The people who have influenced me the most with respect to nuclear weapons policy, impact and history are Carl Sagan, Dr. Richard Rhodes, Daniel Ellsberg and the photographer Robert Del Tredici. I believe my interest in this subject came from growing up in a very spiritual family which took moral, humanistic and religious responsibilities very seriously. In the late 1970s, at the age of 10, I was deeply impacted by the ABC mini-series The Holocaust, which dumbfounded me with its imagery of genocide and families suffering together. My feeling of near-infinite safety from growing up in the loving family I had I realized was something of an illusion.
What deepened my interest in nuclear weapons was, in 2011, losing our son Alexander. Death and devastating loss changed from an unreal, abstract concept to a reality which I knew intimately. Gone also were my illusions that the worst will never occur. Extrapolating my own pain, grief and loss to what I imagined would come from a nuclear war motivated me to use my energy, resources and The Reader Magazine to fight against the insanity of these weapons.
The hidden reality…is that for over fifty years, all-out thermonuclear war– an irreversible, unprecedented, and almost unimaginable calamity for civilization and most life on earth– has been a catastrophe waiting to happen.
No policies in human history have more deserved to be recognized as immoral. Or insane. The story of how this calamitous predicament came about and how and why it has persisted for half a century is a chronicle of human madness. Whether Americans, Russians, and other humans can rise to the challenge of reversing these policies and eliminating the danger of near-term extinction caused by their own inventions and proclivities remains to be seen. I choose to join with others in acting as if that is still possible.
— Daniel Ellsberg, The Doomsday Machine: Confessions of a Nuclear War Planner
“…at this moment, over [13,500] nuclear weapons are, with fine premeditation, aimed at specific targets. Some of those “targets” have millions of people in them. In the nosecones of missiles and in the bomb racks of aircraft the weapons wait– faithful, obedient servants awaiting orders…the machinery of mass murder still waits, purring and attentive. It is no exaggeration, no hyperbole to say that billions of people are at risk. It is a little early for complacency.”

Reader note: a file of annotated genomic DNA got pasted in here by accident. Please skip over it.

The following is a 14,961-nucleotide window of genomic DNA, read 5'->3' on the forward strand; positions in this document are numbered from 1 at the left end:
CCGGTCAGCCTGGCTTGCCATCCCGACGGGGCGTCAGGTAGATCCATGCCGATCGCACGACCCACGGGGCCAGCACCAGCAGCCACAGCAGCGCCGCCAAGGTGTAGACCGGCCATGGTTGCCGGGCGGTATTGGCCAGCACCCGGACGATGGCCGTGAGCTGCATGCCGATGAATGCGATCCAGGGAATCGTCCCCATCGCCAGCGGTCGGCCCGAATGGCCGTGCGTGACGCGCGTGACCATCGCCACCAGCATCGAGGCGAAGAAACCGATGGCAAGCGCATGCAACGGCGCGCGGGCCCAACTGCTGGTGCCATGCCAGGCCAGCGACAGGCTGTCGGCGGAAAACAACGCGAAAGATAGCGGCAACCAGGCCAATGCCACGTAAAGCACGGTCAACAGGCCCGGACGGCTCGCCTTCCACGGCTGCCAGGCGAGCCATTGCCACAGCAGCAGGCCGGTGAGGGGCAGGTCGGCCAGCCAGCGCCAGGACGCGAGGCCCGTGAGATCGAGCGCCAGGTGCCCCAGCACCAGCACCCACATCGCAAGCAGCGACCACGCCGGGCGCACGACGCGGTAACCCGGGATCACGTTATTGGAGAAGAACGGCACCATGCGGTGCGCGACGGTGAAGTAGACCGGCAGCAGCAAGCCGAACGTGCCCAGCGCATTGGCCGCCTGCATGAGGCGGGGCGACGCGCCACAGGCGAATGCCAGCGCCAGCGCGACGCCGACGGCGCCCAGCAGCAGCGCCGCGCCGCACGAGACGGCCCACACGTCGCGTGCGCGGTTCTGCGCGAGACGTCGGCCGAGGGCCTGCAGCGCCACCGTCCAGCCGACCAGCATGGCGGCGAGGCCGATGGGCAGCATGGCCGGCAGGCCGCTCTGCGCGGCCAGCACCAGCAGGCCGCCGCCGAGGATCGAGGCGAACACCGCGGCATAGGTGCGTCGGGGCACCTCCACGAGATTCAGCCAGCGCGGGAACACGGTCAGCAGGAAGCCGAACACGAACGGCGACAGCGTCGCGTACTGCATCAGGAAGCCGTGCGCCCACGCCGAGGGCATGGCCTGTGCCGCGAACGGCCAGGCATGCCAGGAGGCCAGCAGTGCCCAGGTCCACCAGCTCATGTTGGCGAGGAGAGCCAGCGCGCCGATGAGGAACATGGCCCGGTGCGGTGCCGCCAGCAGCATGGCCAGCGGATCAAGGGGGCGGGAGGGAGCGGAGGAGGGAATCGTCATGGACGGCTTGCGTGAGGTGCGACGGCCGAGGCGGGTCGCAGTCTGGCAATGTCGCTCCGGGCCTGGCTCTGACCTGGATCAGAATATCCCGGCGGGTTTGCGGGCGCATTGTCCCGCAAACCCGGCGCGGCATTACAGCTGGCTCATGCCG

— Carl Sagan, Richard Turco, A Path Where No Man Thought: Nuclear Winter and the End of the Arms Race
In his final address to the United Nations, John F. Kennedy told the world we must abolish nuclear weapons before they abolish us. Ronald Reagan said, “a nuclear war cannot be won and must never be fought”.
And yet more recently, Republicans and Democrats have both failed to lead the world away from this clear and present danger. Despite telling a crowd in Prague that he would work for a world without nuclear weapons, Barack Obama presided over a trillion dollar nuclear weapon expansion. During the Trump presidency, the doomsday clock, established in 1947 to scientifically measure the threat of humanity ending (represented by midnight), came closer to midnight than ever before, largely because of the threat of nuclear war.
We have now reached a defining moment. According to global scientific consensus, we have left what has been 10,000 years of ecological stability, a stability that has enabled us to build human civilization. Our new reality will be ecological and economic volatility with massive, abrupt changes, including much greater scarcity of food and water. These changes do not necessarily foretell the end of humanity, but rather the end of how we have lived up to now. These changes also guarantee greater geo-political instability and greater probability of conflict and war, including terminal nuclear war.
And yet new opportunities now exist for reducing the threat of nuclear war which must be seized. In 2021, following in the footsteps of banning landmines and chemical weapons, the majority of nations signed a landmark UN Treaty that essentially makes possessing or producing nuclear weapons illegal. And yet the actual threat of nuclear war has not diminished because no nuclear-armed nation has yet agreed to sign and abide by the treaty.
I believe the United States, the world’s financial, economic and military leader, will ensure its people’s economic prosperity and survival, increase global security, and create a sustainable future by being the first nuclear armed state to join the UN Treaty to bolish nuclear weapons while ensuring a real defense and security for Americans.
What I Will Do
In the US Senate, I will build on my advocacy for the total elimination of nuclear weapons by presenting the medical, humanitarian, environmental, and economic impact of our current nuclear weapons policies. This will include televised opportunities for the American people to hear testimony from people who have been part of the nuclear story in America and abroad, including survivors of Hiroshima, former US military officers in charge of nuclear weapons, and others.
I understand the opportunity America has to reform its nuclear weapons policies, to change the world’s thinking about these weapons and to lead the world in the abolition of these weapons.
As I did for communities of Californians as Publisher of The Reader, I will ensure that all Americans are aware of our policies regarding nuclear weapons. Most Americans are unaware that the United States has refused to sign a commitment to not be first to launch a nuclear attack. To remedy this, I will work to create public and private media alliances that massively increase the level of information the public has on America’s nuclear weapons policies so that that our policies are in alignment with the public will.